UMR Research were commissioned to investigate peoples perceptions of discrimination in Aotearoa New Zealand. One aspect of this research was concerned with finding the level of New Zealanders with a disability which prohibits or stops them from doing everyday activities. Read the research report here.

Guidelines for banks to meet the needs of older and disabled customers

The Commission created guidelines to help the banking sector meet the needs of older and disabled people. Read the guidelines here.

Korowai Whaimana Programme

Korowai Whaimana was an education initiative created in partnership between the Like Minds Like Mine programme, the Human Rights Commission, and people with experience of mental illness. Read about the Korowai Whaimana Programme here.

Insurance and the Human Rights Act Guidelines

The Commission has published guidelines to assist the insurance industry and the public to understand the relationship between the Human Rights Act and insurance. The guidelines include specific references to mental illness. Read the guidelines here.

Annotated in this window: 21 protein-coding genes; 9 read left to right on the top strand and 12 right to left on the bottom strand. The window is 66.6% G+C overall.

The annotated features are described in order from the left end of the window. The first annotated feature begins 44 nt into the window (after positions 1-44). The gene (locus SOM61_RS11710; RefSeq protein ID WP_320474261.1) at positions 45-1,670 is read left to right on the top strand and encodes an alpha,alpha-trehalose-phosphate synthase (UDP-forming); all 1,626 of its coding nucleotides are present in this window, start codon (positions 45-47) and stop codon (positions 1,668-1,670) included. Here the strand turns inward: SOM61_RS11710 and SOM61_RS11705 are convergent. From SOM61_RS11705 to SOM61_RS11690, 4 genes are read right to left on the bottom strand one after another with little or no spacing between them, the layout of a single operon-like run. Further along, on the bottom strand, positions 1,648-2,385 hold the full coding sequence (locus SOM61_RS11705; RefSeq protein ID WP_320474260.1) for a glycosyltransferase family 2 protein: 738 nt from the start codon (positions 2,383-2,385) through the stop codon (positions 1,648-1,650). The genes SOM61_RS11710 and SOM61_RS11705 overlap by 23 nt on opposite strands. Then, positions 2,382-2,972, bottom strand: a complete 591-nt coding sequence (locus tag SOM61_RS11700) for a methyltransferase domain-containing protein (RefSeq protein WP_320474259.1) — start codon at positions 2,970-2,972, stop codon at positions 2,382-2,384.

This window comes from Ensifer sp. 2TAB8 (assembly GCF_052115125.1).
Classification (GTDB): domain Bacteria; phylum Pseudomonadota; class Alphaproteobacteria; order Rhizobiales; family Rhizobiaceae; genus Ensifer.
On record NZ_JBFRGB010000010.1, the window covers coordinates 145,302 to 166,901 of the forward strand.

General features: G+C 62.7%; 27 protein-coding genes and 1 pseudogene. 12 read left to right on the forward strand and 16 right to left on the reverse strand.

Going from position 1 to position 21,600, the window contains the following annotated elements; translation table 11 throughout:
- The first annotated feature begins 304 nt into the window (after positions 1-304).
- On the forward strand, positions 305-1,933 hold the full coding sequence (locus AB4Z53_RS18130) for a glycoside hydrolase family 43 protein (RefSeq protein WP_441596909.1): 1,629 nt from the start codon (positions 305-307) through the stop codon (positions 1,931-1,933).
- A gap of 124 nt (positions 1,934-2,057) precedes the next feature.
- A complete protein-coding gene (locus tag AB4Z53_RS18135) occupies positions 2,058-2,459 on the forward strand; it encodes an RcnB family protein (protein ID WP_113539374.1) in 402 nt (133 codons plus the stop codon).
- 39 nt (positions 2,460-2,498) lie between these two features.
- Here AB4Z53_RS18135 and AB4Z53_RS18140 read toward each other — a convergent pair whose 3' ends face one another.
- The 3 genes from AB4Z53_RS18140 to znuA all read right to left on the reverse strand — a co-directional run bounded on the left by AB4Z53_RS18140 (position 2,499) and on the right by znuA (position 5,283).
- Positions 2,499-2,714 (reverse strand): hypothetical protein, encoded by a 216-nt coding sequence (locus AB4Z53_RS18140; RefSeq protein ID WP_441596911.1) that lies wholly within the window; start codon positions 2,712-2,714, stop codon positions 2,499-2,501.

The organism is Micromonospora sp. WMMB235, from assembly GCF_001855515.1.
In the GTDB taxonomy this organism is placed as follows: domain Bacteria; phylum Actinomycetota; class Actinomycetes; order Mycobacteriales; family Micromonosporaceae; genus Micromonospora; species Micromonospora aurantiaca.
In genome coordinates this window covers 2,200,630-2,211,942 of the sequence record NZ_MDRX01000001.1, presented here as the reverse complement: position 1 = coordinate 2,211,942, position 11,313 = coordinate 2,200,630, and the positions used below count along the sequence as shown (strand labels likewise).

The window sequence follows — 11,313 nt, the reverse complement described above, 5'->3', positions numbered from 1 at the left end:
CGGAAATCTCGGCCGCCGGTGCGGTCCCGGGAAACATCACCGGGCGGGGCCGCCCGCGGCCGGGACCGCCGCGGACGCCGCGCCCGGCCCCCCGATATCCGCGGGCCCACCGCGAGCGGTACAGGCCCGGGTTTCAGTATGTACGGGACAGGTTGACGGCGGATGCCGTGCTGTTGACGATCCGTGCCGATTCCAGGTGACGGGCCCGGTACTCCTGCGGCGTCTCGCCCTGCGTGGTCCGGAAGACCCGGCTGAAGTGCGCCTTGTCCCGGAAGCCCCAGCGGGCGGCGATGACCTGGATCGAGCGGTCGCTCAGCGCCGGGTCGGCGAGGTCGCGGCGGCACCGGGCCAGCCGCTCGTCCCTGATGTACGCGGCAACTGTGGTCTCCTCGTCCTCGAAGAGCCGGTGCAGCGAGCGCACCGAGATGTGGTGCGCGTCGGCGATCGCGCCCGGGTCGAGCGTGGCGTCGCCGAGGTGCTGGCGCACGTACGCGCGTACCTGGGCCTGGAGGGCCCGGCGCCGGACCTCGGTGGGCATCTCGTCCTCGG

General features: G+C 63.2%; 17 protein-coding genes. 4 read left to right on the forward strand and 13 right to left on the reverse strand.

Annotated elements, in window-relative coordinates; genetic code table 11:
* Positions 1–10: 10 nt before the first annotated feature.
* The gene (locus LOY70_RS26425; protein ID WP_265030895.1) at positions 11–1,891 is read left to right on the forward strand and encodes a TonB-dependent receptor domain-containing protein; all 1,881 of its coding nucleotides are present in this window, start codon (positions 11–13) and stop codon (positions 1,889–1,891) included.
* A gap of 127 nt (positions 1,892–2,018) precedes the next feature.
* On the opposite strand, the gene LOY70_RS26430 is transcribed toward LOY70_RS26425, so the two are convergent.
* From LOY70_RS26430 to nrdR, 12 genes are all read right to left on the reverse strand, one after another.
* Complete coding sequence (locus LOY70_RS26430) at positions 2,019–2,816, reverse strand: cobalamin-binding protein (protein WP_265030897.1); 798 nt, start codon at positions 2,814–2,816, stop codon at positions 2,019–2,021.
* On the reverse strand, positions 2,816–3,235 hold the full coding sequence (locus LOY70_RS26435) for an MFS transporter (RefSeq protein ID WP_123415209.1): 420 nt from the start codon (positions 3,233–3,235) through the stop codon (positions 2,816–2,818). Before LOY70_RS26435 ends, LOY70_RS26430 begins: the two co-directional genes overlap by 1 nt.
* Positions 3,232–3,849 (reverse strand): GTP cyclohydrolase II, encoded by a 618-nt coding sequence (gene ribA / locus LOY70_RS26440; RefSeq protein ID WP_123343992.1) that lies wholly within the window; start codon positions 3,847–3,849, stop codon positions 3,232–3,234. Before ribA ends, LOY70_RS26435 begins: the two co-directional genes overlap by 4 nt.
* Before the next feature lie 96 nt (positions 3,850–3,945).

Human Rights and Seclusion in the Mental Health Services

The Commission has published a report on the use of seclusion in the Mental Health services and the impact that this has on New Zealand's international human rights commitments.  Read the report here.

Payments for providing care to disabled adult family members

The Commission has been involved in a number of legal cases related to payments to individuals who provide care to disabled adult family members. Learn more here.

Health insurance premiums and the Human Right Act 1993

Complying with human rights law has just got easier for health insurers with the release of this Human Rights Commission publication. The Commission hopes the Guidelines will help ensure a better understanding of the relationship between health insurance and human rights law and how it works. Learn more here.